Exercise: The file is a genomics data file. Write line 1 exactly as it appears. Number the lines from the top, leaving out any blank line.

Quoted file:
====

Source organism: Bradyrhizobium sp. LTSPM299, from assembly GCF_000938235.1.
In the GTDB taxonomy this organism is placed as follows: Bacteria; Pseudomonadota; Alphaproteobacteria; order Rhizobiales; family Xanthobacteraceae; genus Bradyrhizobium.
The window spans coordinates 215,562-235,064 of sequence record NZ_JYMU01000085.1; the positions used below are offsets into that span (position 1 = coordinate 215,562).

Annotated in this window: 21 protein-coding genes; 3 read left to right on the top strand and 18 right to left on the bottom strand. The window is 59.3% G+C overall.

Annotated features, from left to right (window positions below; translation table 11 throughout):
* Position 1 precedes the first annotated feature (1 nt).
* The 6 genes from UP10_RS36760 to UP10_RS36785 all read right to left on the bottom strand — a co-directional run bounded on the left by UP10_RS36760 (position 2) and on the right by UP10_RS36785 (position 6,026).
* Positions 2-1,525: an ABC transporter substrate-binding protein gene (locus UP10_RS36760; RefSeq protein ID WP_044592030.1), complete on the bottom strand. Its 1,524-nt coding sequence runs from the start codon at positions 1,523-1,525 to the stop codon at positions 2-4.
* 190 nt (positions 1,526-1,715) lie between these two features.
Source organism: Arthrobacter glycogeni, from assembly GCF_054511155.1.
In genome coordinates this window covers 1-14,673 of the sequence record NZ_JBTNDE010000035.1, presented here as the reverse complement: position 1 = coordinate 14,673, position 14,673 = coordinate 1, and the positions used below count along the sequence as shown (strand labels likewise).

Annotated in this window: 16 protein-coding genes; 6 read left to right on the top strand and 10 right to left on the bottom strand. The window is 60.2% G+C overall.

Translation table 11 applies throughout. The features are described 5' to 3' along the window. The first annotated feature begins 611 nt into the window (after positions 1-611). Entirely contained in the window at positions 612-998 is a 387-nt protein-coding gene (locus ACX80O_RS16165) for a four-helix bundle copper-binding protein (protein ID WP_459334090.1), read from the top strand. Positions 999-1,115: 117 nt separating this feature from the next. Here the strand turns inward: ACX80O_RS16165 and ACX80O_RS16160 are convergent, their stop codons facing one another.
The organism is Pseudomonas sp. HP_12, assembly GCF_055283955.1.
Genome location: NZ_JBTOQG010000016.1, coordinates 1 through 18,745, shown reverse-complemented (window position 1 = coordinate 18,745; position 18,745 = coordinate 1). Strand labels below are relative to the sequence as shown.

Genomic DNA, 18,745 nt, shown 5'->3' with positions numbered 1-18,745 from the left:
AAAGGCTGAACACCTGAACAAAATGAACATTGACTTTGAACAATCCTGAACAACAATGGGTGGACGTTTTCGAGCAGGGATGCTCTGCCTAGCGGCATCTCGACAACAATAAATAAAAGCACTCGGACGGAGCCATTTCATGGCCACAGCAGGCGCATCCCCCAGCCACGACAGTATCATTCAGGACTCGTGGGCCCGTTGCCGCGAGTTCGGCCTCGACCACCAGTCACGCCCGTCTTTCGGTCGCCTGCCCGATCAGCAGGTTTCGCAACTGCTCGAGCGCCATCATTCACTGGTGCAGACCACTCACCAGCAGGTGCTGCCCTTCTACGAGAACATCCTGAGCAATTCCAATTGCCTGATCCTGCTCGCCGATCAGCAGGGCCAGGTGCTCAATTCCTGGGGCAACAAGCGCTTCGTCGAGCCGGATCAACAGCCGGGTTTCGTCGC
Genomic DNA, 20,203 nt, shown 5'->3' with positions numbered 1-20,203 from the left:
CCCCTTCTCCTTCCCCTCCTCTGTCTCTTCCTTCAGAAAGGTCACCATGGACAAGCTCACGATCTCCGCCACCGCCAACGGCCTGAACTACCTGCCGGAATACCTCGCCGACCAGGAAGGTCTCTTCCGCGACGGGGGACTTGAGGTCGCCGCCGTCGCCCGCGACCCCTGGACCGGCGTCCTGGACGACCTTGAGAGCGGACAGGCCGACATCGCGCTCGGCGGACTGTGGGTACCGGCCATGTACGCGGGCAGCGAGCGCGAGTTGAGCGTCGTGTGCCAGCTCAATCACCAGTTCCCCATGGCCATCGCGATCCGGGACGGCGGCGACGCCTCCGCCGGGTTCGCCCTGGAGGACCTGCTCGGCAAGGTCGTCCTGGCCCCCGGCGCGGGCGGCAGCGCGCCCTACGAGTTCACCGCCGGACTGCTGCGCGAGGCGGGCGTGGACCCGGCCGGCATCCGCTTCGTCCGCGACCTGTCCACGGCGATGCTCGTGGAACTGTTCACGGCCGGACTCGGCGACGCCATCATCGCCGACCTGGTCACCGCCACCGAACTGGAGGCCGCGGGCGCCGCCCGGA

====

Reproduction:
Source organism: Bradyrhizobium sp. LTSPM299, from assembly GCF_000938235.1.